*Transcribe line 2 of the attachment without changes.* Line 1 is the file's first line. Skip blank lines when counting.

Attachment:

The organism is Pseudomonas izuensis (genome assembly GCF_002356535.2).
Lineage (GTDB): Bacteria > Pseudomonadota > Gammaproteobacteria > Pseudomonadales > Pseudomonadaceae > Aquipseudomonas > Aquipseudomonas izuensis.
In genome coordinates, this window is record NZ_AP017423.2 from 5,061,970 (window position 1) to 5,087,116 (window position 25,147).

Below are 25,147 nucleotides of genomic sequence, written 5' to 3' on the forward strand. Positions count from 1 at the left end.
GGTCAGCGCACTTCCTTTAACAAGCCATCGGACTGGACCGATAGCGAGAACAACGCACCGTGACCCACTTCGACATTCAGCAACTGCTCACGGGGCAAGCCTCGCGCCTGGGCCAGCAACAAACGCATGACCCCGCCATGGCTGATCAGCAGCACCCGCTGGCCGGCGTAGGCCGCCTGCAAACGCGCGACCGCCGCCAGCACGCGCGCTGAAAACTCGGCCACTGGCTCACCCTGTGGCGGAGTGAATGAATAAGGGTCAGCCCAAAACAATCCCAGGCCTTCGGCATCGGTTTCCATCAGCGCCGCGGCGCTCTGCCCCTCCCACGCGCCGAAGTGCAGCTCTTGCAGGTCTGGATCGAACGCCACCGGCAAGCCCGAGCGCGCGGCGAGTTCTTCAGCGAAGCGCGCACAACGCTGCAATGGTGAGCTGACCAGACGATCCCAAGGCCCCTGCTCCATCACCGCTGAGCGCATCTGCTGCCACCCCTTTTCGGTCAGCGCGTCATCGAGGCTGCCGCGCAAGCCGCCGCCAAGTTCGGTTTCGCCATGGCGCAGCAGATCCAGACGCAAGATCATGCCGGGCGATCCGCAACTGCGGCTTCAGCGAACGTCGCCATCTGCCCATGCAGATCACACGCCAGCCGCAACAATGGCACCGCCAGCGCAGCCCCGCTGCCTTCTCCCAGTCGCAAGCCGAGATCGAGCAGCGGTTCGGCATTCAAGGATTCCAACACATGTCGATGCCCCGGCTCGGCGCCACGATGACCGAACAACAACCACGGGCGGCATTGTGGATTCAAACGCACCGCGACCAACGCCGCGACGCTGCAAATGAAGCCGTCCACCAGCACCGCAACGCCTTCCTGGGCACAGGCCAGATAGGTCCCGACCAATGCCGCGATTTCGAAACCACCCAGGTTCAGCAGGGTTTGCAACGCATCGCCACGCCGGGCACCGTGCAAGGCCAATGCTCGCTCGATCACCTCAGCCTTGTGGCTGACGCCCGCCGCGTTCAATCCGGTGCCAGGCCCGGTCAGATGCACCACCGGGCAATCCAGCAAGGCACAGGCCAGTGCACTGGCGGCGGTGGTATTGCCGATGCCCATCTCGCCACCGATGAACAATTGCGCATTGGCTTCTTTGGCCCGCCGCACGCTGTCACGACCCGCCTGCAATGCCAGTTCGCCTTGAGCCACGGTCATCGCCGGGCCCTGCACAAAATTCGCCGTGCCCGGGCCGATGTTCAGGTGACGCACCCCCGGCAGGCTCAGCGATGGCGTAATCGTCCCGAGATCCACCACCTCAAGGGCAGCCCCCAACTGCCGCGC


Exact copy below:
Lineage (GTDB): Bacteria > Pseudomonadota > Gammaproteobacteria > Pseudomonadales > Pseudomonadaceae > Aquipseudomonas > Aquipseudomonas izuensis.